There is much speculation on how current conditions will impact today’s coworking model as space needs are redefined. Prior to the coronavirus pandemic, the nation was preparing for a downturn, but no one could have predicted the lightning speed of impact to the economy this black swan event would generate nor the pivot the commercial real estate industry would have to make to maintain business continuity for investors, landlords and tenants alike.
Prior to the pandemic, corporations like IBM, Microsoft and Starbucks, jumped at the opportunity to secure coworking spaces to accommodate smaller teams with this attractive plug-and-play alternative. With the pandemic forcing many to work from home, the question arises whether or not businesses will re-examine their operating models to accommodate more remote workers and what their footprints will look like as they manage finances even more closely.
Transparency is Key
Coworking operators are dealing with cancellation requests as companies reconsider their long-term occupancy options. Real estate advisors suggest taking proactive measures to mitigate such outcomes by openly engaging in transparent conversations with investors, landlords and tenants.
According to The Global Workplace Association, creating a strategic business continuity plan is the best form of triage. Coworking firms will need to reposition their membership model and diversify their services. Strategically mapping out model case scenarios to identify cash positioning and liquidity avenues, an in-depth overhaul of their finances will help navigate tough conversations with landlords and investors as they field questions from members.
Adapting to Changing Times
Coworking spaces represent the degree of adaptability new businesses need in times of transition and change. And the current situation is no exception. Principals at coworking firms are re-examining how business amenities like enterprise software, virtual mail forwarding and building security supports their subscribers as shelter-in-place becomes the new normal for the time being.
“Space is just one aspect” of the coworking business model, according to Kane Willmott, CEO of IQ Offices in Toronto. IQ has begun to promote the digital community experience as an extension to its on-site services and amenities, offering educational forums, tools for tech onboarding and establishing a distribution protocol to ensure members maintain operational efficiency of their organizations.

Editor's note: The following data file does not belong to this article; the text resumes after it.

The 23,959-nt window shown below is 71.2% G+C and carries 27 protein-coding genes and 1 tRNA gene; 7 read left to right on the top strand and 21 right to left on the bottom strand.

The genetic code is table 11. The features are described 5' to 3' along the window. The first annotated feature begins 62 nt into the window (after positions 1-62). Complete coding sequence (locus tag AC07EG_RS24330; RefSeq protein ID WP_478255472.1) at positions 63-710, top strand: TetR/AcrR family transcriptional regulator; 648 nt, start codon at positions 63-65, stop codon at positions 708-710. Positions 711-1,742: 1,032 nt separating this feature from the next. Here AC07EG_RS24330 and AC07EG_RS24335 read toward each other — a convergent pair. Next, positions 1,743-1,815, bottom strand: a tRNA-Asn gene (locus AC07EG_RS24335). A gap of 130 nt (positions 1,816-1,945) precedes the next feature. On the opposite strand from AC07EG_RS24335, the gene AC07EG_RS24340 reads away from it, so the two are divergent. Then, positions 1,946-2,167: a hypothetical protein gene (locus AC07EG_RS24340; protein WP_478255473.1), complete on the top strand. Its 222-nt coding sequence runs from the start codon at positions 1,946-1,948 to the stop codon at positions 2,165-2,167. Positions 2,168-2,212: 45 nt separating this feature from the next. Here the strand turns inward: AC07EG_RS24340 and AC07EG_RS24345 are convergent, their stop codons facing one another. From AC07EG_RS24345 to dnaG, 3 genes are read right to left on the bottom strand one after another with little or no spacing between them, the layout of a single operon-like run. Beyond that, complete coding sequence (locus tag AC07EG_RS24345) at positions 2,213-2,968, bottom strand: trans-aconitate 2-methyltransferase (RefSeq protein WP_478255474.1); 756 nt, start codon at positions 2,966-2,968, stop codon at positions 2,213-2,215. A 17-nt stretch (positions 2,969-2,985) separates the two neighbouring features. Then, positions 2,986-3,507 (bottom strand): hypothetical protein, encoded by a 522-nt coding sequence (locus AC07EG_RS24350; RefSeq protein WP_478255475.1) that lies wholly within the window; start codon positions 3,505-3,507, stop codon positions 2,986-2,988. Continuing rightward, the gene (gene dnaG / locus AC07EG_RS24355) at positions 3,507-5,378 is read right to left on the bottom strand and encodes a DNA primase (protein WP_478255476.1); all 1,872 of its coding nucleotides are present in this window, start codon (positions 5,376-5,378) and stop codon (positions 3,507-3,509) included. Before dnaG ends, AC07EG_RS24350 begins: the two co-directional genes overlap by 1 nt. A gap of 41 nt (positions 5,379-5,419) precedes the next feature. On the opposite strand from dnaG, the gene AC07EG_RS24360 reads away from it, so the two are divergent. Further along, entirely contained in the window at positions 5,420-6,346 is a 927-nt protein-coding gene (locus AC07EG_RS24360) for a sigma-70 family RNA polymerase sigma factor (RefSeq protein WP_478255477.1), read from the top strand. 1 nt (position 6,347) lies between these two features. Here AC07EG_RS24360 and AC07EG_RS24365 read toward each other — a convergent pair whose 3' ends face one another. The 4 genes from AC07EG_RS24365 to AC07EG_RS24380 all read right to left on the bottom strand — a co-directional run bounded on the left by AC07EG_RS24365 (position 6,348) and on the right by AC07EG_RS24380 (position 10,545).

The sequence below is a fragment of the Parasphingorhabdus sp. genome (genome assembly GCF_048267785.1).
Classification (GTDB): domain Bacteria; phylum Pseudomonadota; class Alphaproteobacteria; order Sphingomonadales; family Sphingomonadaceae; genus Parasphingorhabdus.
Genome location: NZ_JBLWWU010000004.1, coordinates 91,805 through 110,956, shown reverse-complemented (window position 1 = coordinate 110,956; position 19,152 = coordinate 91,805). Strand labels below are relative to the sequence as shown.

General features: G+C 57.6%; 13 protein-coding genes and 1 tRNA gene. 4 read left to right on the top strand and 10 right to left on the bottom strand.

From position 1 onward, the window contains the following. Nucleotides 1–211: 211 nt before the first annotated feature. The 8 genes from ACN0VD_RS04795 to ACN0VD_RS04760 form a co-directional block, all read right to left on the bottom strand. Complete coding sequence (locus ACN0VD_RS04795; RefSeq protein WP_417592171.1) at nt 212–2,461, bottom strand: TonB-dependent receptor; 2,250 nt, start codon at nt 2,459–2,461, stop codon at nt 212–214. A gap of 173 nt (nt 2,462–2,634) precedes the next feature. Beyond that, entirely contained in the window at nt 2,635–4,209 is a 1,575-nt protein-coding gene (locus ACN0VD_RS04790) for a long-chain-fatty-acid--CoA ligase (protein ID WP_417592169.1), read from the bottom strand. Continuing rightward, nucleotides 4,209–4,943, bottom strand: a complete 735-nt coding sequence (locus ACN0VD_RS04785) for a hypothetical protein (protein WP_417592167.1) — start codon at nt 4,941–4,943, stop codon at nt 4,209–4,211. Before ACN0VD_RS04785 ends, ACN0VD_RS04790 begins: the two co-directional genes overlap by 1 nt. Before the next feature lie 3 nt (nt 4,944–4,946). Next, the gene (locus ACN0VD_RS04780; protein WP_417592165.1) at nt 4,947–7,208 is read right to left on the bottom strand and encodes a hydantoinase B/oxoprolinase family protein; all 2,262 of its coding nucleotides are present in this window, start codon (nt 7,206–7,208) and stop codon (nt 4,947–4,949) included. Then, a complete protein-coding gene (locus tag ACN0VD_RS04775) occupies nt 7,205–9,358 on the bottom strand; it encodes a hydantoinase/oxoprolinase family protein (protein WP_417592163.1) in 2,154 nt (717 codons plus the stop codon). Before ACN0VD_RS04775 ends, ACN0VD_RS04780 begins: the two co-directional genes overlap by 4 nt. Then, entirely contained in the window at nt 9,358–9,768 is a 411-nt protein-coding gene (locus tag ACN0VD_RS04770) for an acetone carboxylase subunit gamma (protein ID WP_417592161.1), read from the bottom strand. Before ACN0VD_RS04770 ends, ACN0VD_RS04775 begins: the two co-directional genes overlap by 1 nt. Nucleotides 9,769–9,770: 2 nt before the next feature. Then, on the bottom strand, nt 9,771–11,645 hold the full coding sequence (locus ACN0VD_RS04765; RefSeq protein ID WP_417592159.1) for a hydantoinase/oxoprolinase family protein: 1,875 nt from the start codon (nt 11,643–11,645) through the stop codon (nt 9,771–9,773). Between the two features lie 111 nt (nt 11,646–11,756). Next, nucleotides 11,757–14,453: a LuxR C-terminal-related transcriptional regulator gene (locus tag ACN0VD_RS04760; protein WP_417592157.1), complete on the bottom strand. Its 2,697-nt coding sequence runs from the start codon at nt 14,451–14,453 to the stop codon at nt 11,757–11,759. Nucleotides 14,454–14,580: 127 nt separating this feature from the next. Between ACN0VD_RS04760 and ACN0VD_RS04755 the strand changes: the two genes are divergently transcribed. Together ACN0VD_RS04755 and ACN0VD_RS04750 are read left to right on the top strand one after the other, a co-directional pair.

Hyperlocal coworking firms, ones that created a sense of community for their small business and freelance members, are pivoting on how to provide interim value with video conference town halls, shared learning, and in some cases, virtual video gaming. Some firms remain open. Novel Coworking’s boutique facilities offered to upgrade clients who live within physical distance with private offices. And then, of course, there is WeWork, who, despite its underwhelming IPO and Softbank’s failed attempts to revitalize the firm, continues to provide “essential” business services like mailroom, maintenance and key access security to members.
What Does This Mean for Landlords?
While coworking space drives occupancy and fulfills market demand, it does not always enhance the value of an asset for landlords, especially those with a significant coworking footprint. In today’s environment, some landlords have greater exposure and vacancy risk should a large coworking operator shutter its doors.
To gain greater insight into the attraction of the model, I personally spent time working in a coworking environment to understand the “so what” of the experience. What I discovered was that the culture and environment didn’t translate to the commentary I received on the experience. Digging in, I connected with the people in the space to understand why they elected coworking, and their responses surprised me. It wasn’t about culture, but instead about the rapid procurement of space, ease of the transaction and the delivery of move-in ready space.
Clearly, demand for the quick space occupancy exists, as does the risk it presents to office landlords.
Enter Stream’s “Rapid” Solution
Understanding the exposure for office landlords if some coworking operators fail, Stream Atlanta is launching Rapid next month, an online leasing technology platform which streamlines and expedites the leasing of turn-key spec suites and the management of co-working space. Providing swift execution through short-form lease agreements and online credit card payment options, tenants can secure space within 48 hours. Designed to deliver speed and ease for tenants, it also provides greater stability for landlords.
The Future is Flexible
Although no one can predict the future, when we build in greater degrees of flexibility in the way we do business—from process to technologies—can successfully change course when the market calls for it.
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Ben Hautt is Co-Managing Partner of Stream Realty Partners‘ Atlanta Office